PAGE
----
In the following you will find the description of the APIs of the classes ExtraFeature and ExtraFeatureSet.

 
 
ExtraFeature (String name, String value)
Create a new ExtraFeature with the default state STATE_IGNORE.
Parameters
nameThe name of the ExtraFeature.
valueThe value of the ExtraFeature.
 
ExtraFeature (int state, String name, String value)
Create a new ExtraFeature with a given state.
Parameters
state The state of the ExtraFeature. Values allowed are STATE_IGNORE, STATE_SHOULD_MATCH, STATE_MUST_MATCH.
nameThe name of the ExtraFeature.
valueThe value of the ExtraFeature.
 
int getState()
Get the state of the ExtraFeature.
ReturnsThe state of the ExtraFeature.
 
void setState(int state)
Set the state of the ExtraFeature.
Parameters
stateThe state to set.
 
String getName()
Get the name of the ExtraFeature.
ReturnsThe name of the ExtraFeature.
 
void setName(String name)
Set the name of the ExtraFeature.
Parameters
nameThe name to set.
 
String getValue()
Get the value of the ExtraFeature.
ReturnsThe value of the ExtraFeature.
 
void setValue(String value)
Set the value of the ExtraFeature.
Parameters
valueThe value to set.
 
boolean getRegexp()
Get the regexp state of the ExtraFeature.
ReturnsWhether the ExtraFeature's value is a regular expression.
 
void setRegexp(boolean regexp)
Set the regexp state of the ExtraFeature.
Parameters
regexpThe regexp state to set.
 
boolean getNegate()
Get the negate state of the ExtraFeature.
ReturnsThe negate state of the ExtraFeature.
 
void setNegate(boolean negate)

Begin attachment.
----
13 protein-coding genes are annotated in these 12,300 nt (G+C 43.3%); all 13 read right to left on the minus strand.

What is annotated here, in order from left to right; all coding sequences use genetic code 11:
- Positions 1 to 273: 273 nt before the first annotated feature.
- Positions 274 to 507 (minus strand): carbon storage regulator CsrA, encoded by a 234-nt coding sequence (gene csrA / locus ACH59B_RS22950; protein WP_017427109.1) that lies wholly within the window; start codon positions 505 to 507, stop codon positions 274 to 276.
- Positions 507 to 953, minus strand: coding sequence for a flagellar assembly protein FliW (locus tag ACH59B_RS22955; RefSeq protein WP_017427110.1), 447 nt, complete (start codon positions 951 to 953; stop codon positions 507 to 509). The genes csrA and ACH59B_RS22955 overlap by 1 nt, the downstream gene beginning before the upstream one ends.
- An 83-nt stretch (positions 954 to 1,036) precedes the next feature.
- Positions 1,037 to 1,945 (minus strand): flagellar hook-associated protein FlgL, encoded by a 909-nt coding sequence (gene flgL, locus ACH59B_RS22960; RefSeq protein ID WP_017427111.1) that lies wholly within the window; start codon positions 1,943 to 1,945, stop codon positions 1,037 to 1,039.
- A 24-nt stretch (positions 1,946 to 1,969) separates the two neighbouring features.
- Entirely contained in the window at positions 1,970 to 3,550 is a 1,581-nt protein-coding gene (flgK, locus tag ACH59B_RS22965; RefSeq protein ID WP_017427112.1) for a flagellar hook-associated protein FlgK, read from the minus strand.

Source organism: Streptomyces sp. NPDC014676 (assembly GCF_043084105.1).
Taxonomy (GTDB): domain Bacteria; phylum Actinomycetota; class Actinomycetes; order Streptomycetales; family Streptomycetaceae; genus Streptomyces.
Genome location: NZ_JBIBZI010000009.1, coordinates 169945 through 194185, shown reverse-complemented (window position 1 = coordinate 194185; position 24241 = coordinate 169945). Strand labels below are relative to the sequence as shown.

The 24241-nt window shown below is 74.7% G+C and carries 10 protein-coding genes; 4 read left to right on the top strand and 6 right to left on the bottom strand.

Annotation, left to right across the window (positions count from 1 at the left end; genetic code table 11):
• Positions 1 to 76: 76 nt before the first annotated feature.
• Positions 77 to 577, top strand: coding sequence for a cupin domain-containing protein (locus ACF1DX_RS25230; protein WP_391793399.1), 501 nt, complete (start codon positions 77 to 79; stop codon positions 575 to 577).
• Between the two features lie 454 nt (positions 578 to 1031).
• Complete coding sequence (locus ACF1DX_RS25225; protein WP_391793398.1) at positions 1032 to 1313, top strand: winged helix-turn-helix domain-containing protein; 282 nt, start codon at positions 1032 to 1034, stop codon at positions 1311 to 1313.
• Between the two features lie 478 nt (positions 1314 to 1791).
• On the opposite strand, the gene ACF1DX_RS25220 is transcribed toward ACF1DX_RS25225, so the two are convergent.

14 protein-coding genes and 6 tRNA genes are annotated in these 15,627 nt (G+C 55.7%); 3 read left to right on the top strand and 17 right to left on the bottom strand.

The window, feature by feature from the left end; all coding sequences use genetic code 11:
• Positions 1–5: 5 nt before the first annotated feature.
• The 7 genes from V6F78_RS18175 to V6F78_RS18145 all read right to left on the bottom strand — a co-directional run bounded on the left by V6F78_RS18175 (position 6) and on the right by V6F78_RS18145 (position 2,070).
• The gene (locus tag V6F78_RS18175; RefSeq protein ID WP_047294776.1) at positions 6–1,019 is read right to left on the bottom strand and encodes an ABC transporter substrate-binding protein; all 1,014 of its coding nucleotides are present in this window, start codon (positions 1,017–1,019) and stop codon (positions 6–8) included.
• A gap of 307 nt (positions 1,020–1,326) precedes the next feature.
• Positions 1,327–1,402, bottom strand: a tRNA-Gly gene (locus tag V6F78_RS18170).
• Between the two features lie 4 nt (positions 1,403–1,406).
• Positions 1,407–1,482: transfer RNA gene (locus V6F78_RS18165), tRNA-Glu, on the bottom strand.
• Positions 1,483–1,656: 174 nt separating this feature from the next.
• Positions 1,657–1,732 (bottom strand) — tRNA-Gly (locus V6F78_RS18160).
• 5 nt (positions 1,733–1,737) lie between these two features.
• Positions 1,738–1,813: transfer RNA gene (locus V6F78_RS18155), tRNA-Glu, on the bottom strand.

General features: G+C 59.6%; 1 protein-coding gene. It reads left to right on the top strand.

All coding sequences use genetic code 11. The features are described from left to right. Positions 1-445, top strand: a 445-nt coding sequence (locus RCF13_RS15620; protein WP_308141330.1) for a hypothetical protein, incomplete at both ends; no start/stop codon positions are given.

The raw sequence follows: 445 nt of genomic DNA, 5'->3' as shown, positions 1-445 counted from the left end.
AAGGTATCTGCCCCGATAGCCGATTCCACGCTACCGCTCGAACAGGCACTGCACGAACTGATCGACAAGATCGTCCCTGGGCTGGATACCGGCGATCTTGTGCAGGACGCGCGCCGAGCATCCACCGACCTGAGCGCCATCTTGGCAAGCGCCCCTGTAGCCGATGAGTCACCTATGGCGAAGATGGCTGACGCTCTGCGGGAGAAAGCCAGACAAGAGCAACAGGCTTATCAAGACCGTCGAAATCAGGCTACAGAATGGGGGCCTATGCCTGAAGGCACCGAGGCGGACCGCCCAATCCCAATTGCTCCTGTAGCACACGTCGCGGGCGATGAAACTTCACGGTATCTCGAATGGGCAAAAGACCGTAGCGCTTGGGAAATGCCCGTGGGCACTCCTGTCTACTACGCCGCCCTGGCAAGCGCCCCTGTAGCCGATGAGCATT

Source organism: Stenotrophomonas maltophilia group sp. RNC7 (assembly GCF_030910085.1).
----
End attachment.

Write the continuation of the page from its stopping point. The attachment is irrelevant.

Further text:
Set the negate state of the ExtraFeature.
Parameters
negateThe negate state to set.
 
 

The class de.qfs.apps.qftest.shared.data.ExtraFeatureSet collects ExtraFeatures into set:

 
 
ExtraFeatureSet ()
Create a new, empty ExtraFeatureSet.
 
void add(String name, String value)
Add a new extra feature to the set with the state STATE_IGNORE, potentially replacing a feature with the same name.
Parameters
nameThe name of the ExtraFeature.
valueThe value of the ExtraFeature.
 
void add(int state, String name, String value)
Add a new extra feature with the given state to the set, potentially replacing a feature with the same name.
Parameters
state The state of the ExtraFeature. Values allowed are resolvers.STATE_IGNORE, resolvers.STATE_SHOULD_MATCH, resolvers.STATE_MUST_MATCH.
nameThe name of the ExtraFeature.
valueThe value of the ExtraFeature.
 
void add(ExtraFeature extraFeature)
Add an ExtraFeature to the set, potentially replacing a feature with the same name.
Parameters
extraFeatureThe ExtraFeature to add.
 
ExtraFeature get(String name)
Get an ExtraFeature from the set.
Parameters
nameThe name of the ExtraFeature to get.
Returns The ExtraFeature or null if no feature by that name is stored in the set.
 
ExtraFeature remove(String name)
Remove an extraFeature from the set.
Parameters
nameThe name of the ExtraFeature to remove.
Returns The ExtraFeature that was removed or null if no feature by that name was stored in the set.
 
ExtraFeature[] toArray()
Get all ExtraFeatures in the set.
ReturnsAn array of the contained ExtraFeatures, sorted by name.
 
 
3.1+44.1.11
The ItemNameResolver Interface

An ItemNameResolver can change (or provide) the textual representation of the index for addressing a sub-item of a complex component.

After QF-Test determined the name for an item's index the registered ItemNameResolvers get a chance to override. The first resolver that returns a non-null value determines the outcome. If no resolvers are registered or all of them return null the original name is used.

Technologies: AWT/Swing, JavaFX, SWT. For web applications please use the procedure qfs.web.ajax.installCustomWebResolver of the standard library qfs.qft described in Customizing QF-Test for your AJAX toolkit with CustomWebResolver. It was optimized for web elements and is more performant. Just in case the functionality provided there is not sufficient make use of the ItemNameResolver.

An ItemNameResolver needs to implement the following method:

 
 
String getItemName(Object element, Object item, String name)